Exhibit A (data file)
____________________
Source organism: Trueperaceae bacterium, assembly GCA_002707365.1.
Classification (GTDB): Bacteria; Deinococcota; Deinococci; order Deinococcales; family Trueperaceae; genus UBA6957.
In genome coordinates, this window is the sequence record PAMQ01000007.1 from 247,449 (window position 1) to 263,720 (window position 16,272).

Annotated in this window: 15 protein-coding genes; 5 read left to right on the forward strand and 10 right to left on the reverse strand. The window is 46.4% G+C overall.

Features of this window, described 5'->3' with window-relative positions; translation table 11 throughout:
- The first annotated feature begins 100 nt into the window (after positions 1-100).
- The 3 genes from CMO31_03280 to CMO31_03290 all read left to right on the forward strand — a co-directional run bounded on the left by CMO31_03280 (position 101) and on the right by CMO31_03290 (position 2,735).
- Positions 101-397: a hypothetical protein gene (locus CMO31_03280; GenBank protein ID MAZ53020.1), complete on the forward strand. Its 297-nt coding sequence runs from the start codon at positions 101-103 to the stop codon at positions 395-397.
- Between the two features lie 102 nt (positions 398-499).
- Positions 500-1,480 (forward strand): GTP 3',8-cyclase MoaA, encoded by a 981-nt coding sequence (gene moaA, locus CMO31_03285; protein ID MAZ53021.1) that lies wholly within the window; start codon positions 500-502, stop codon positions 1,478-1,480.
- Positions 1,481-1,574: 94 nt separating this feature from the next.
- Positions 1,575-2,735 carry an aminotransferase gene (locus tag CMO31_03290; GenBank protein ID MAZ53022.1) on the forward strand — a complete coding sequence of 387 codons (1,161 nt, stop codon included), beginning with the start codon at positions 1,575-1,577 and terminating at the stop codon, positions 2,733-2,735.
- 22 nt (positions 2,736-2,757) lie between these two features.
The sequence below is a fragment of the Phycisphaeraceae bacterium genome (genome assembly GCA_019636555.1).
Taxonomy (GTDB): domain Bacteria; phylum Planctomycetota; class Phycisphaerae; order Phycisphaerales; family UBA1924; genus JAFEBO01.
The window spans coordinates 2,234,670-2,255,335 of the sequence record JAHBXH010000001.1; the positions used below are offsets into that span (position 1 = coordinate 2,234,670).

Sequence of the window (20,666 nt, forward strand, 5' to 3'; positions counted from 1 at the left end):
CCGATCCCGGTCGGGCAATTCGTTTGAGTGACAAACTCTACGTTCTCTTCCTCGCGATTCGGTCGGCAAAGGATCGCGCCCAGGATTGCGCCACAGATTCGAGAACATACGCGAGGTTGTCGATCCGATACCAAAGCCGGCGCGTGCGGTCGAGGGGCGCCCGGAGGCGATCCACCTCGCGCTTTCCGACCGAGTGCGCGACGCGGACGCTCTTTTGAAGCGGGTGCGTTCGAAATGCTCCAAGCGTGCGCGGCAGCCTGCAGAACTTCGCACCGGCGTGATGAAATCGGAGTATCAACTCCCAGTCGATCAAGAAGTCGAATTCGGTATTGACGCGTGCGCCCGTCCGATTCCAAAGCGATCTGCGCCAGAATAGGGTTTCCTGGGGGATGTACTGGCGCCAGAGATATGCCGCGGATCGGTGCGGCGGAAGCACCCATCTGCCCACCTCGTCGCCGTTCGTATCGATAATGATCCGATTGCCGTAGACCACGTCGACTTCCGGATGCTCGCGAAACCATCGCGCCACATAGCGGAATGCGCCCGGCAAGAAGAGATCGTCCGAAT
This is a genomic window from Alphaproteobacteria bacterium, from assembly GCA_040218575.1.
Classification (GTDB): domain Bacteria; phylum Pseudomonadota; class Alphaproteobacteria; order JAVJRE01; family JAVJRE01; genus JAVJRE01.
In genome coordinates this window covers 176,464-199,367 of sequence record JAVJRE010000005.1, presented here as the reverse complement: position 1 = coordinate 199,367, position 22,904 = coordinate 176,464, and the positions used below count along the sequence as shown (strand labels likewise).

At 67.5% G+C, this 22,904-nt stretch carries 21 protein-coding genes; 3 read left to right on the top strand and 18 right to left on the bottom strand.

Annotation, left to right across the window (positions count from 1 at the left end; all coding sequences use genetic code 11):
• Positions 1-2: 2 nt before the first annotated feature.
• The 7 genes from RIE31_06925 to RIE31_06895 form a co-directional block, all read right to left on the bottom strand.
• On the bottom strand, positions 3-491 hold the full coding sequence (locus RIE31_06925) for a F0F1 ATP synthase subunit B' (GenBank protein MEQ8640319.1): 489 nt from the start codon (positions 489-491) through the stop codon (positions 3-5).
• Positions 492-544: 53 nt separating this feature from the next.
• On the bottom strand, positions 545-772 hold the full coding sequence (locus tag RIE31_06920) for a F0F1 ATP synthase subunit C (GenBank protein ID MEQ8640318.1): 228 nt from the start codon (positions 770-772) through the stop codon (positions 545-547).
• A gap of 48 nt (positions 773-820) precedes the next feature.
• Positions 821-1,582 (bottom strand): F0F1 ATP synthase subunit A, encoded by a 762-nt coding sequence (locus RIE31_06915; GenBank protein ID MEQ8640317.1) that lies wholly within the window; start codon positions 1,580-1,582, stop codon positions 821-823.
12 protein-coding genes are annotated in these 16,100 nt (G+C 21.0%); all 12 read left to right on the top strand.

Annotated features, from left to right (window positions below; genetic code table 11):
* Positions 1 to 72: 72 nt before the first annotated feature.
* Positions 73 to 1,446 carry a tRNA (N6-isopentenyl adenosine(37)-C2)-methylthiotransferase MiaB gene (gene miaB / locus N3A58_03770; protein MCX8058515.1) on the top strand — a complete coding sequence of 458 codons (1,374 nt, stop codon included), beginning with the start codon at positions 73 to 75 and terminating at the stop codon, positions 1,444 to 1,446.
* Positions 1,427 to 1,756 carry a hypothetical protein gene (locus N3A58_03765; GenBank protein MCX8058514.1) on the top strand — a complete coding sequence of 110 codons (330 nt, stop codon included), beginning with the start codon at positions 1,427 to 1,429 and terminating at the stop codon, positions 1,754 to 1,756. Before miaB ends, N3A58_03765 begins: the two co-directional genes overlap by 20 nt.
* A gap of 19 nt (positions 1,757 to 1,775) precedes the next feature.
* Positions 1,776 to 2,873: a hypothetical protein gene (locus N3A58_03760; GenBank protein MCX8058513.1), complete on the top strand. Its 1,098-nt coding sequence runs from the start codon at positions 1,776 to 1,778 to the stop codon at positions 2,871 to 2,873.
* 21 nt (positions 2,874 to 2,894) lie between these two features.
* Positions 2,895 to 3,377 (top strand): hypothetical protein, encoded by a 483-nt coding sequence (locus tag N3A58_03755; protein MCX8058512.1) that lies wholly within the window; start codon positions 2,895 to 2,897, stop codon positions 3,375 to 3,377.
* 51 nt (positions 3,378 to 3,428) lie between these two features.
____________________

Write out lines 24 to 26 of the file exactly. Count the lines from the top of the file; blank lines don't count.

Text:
• Positions 1-2: 2 nt before the first annotated feature.
• The 7 genes from RIE31_06925 to RIE31_06895 form a co-directional block, all read right to left on the bottom strand.
• On the bottom strand, positions 3-491 hold the full coding sequence (locus RIE31_06925) for a F0F1 ATP synthase subunit B' (GenBank protein MEQ8640319.1): 489 nt from the start codon (positions 489-491) through the stop codon (positions 3-5).